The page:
Recruiting applications will grow in features and reach

One of the biggest headaches for any business owner or manager is the recruiting process. In a tight job market, many companies are faced with the challenge of not only locating the best talent for their business, but sorting through applications and qualifying candidates in a timely manner. Already, technology companies are responding to this issue by combining search results from multiple job sites, providing deeper and more relevant searches into social platforms, doing background checks automatically, and then using algorithms to narrow down results for managers to review and approve. Look for continued enhancements in this technology that will enable companies to find better people faster and with less effort.

Innovative services are emerging to help small companies provide world-class benefits

To stay competitive with larger organization, small and medium-sized companies are pressured to provide benefits that will attract good people without breaking the bank. Many technology companies are responding to this need and developing services that assist companies with innovative benefits like paying down student loans, offering discounts and other “perks” from many participating organizations, building teamwork applications that enhance a company’s culture, and administer savings, health, and wellness plans that track everything from exercise and nutrition to even offering healthy foods through vending machines at the company’s offices. Look for more services to emerge over the next few years that, through technology and the pooling of resources, can offer big company benefits to even the smallest of organizations.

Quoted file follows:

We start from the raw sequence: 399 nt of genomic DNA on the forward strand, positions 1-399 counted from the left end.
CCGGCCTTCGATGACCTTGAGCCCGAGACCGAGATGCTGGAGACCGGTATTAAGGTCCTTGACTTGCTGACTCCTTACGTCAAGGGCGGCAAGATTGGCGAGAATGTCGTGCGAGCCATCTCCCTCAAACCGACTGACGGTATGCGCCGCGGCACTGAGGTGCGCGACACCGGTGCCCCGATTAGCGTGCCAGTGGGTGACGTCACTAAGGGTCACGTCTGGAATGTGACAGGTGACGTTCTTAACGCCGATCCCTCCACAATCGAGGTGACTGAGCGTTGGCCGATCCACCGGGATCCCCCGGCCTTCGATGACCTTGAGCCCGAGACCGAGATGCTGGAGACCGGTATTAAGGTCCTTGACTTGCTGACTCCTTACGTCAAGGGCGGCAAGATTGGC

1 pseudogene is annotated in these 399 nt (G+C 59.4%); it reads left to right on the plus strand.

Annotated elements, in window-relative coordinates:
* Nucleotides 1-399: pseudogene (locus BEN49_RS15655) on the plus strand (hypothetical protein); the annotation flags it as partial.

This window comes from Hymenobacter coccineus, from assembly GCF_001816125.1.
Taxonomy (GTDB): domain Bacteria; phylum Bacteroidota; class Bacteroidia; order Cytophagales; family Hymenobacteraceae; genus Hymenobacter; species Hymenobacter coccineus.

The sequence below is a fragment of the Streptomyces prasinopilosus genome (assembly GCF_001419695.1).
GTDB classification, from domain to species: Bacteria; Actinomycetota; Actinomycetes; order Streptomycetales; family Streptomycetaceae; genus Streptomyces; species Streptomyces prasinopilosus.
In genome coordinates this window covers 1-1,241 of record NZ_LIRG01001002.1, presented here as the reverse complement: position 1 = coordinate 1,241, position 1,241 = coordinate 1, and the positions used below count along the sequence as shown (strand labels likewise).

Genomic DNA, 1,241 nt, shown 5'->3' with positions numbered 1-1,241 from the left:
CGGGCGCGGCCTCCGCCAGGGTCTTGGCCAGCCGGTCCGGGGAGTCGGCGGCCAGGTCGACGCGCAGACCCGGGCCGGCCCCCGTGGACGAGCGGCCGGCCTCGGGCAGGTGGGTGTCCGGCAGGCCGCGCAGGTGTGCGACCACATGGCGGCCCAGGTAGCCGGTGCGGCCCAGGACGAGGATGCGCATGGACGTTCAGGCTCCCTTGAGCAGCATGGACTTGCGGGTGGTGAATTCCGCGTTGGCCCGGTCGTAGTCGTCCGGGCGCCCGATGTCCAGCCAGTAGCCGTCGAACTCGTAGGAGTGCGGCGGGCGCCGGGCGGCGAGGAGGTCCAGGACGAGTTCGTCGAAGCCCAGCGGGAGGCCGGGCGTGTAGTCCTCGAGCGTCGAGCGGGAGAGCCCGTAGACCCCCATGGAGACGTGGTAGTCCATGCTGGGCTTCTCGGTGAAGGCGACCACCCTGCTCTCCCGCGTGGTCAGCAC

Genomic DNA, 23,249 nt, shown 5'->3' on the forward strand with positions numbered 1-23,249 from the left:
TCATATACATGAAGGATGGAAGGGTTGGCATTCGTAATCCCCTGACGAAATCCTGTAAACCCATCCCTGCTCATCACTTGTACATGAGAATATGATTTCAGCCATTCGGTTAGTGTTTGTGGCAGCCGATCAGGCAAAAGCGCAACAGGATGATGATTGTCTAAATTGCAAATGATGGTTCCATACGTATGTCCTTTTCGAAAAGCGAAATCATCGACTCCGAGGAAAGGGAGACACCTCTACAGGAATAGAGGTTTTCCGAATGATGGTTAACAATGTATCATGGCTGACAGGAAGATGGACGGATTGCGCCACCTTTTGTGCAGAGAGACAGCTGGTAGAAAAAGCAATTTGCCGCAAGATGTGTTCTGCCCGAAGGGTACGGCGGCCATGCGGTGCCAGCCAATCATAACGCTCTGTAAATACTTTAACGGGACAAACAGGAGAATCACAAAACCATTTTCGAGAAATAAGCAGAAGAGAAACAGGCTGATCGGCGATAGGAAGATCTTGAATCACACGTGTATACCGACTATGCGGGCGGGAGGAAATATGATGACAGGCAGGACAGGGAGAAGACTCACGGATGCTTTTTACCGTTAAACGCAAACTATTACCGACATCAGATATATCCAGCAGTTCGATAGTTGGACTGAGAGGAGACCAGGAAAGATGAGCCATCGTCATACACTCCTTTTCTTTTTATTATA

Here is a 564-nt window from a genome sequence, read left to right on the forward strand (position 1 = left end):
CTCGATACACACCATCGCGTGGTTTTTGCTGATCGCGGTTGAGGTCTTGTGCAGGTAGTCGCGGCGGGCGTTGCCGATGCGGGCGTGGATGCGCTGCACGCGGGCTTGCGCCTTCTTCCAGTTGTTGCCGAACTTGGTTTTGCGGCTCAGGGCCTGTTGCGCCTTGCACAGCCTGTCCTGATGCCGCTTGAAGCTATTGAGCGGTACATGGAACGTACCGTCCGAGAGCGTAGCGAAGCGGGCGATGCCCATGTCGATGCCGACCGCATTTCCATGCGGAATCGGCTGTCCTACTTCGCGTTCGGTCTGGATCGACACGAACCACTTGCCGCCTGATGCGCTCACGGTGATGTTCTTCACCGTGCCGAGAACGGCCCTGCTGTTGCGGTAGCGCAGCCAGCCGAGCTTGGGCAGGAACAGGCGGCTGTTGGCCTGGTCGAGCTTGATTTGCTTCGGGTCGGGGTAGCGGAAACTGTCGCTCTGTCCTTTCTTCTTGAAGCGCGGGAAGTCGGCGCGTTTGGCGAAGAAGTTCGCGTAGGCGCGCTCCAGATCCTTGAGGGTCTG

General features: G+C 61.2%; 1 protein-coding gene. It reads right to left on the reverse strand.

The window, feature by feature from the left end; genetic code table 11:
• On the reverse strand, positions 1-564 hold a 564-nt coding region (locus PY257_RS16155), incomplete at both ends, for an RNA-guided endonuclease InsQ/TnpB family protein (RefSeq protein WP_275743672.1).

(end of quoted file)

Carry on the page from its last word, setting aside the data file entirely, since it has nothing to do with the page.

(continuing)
The smart business people I know always do two things. They surround themselves with talented people and they're always looking ahead. Gene Marks.

Feedback and collaboration tech will increase engagement and productivity

New collaboration tools are maturing that are enabling employees to provide instant feedback on the status of projects or problems, report safety or workplace issues in real time, and create conversations about customers and jobs that can be shared with everyone regardless of where they’re located. As these collaboration tools evolve, we’ll see a significant increase in real-time video streaming and internal company engagement increase that will improve communication and profitability.

The smart business people I know always do two things: they surround themselves with talented people and they’re always looking ahead. Hopefully you’re paying attention to these trends so that you’ll be able to surround yourself with the best people — and keep them motivated — over the next few years.

gene marks headshot

Gene Marks is a business owner, small business expert, author, speaker, CPA, and columnist for The Washington Post.


We can help you tackle business challenges like these Contact us today

* This content is for educational purposes only, is not intended to provide specific legal advice, and should not be used as a substitute for the legal advice of a qualified attorney or other professional. The information may not reflect the most current legal developments, may be changed without notice and is not guaranteed to be complete, correct, or up-to-date.